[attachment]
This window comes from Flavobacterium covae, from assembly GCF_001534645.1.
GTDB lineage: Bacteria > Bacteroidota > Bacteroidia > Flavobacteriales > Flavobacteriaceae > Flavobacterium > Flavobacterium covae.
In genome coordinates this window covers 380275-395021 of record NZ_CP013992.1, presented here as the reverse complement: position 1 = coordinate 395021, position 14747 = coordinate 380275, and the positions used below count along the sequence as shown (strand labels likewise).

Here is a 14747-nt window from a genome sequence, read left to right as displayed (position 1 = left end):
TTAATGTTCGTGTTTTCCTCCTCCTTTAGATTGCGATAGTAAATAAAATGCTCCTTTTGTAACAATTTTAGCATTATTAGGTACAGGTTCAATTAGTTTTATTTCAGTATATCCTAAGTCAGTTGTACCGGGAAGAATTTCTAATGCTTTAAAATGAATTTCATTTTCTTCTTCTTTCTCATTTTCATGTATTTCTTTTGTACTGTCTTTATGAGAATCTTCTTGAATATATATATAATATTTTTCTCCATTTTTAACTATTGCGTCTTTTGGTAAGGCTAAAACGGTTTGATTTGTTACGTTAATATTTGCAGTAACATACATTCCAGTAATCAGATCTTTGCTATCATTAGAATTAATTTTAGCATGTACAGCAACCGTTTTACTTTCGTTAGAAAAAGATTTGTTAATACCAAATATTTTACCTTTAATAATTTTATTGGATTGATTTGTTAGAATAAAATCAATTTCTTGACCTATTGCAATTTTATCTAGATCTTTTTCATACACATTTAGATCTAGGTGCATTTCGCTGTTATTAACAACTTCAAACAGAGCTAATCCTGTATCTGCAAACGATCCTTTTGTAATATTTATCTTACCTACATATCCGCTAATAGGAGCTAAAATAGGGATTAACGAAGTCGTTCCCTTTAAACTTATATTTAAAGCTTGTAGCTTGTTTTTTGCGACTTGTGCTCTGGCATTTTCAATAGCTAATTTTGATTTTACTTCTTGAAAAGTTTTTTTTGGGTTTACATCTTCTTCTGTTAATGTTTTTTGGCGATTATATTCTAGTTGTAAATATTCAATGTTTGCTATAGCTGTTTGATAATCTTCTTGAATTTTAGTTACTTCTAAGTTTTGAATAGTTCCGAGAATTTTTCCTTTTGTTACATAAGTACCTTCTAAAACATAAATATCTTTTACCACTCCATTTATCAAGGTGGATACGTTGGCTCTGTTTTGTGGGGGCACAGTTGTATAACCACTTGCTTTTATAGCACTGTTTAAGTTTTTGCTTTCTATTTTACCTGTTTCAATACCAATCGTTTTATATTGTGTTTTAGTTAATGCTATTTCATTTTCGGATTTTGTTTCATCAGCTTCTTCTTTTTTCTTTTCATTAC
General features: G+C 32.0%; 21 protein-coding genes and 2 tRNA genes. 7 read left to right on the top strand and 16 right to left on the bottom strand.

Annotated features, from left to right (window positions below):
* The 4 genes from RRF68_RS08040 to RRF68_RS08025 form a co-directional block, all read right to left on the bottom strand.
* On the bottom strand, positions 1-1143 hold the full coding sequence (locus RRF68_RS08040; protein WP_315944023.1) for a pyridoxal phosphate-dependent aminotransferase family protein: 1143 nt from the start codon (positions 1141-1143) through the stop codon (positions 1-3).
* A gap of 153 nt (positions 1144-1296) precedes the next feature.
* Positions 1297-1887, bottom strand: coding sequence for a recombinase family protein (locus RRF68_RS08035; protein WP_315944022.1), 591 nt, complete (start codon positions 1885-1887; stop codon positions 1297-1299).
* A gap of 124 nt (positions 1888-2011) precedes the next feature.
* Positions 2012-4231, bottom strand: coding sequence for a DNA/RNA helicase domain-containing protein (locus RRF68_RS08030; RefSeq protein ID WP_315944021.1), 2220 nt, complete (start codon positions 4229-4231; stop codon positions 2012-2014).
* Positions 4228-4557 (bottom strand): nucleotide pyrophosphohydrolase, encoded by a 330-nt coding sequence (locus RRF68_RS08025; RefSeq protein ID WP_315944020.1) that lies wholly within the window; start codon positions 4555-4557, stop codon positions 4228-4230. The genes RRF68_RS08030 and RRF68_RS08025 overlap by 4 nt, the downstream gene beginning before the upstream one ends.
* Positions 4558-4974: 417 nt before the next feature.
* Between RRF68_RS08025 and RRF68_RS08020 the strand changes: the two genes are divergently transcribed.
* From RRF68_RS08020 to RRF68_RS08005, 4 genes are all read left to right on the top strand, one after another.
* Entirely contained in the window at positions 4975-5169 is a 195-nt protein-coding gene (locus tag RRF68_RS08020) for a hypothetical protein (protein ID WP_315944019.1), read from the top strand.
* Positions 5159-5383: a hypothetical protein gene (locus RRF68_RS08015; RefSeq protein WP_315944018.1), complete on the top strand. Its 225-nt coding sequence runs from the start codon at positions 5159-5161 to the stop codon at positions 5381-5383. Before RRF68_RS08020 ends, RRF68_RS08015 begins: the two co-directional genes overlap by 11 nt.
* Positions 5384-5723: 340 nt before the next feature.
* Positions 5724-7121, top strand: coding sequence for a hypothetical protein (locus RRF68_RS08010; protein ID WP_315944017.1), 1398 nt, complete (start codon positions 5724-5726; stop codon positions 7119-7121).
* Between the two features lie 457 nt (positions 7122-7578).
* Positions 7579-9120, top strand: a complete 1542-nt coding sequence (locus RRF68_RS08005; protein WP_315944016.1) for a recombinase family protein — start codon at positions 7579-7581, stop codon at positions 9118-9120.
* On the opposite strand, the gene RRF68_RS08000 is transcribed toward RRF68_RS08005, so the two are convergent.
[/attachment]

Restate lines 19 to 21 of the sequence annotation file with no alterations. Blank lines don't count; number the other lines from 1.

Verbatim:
* Positions 5159-5383: a hypothetical protein gene (locus RRF68_RS08015; RefSeq protein WP_315944018.1), complete on the top strand. Its 225-nt coding sequence runs from the start codon at positions 5159-5161 to the stop codon at positions 5381-5383. Before RRF68_RS08020 ends, RRF68_RS08015 begins: the two co-directional genes overlap by 11 nt.
* Positions 5384-5723: 340 nt before the next feature.
* Positions 5724-7121, top strand: coding sequence for a hypothetical protein (locus RRF68_RS08010; protein ID WP_315944017.1), 1398 nt, complete (start codon positions 5724-5726; stop codon positions 7119-7121).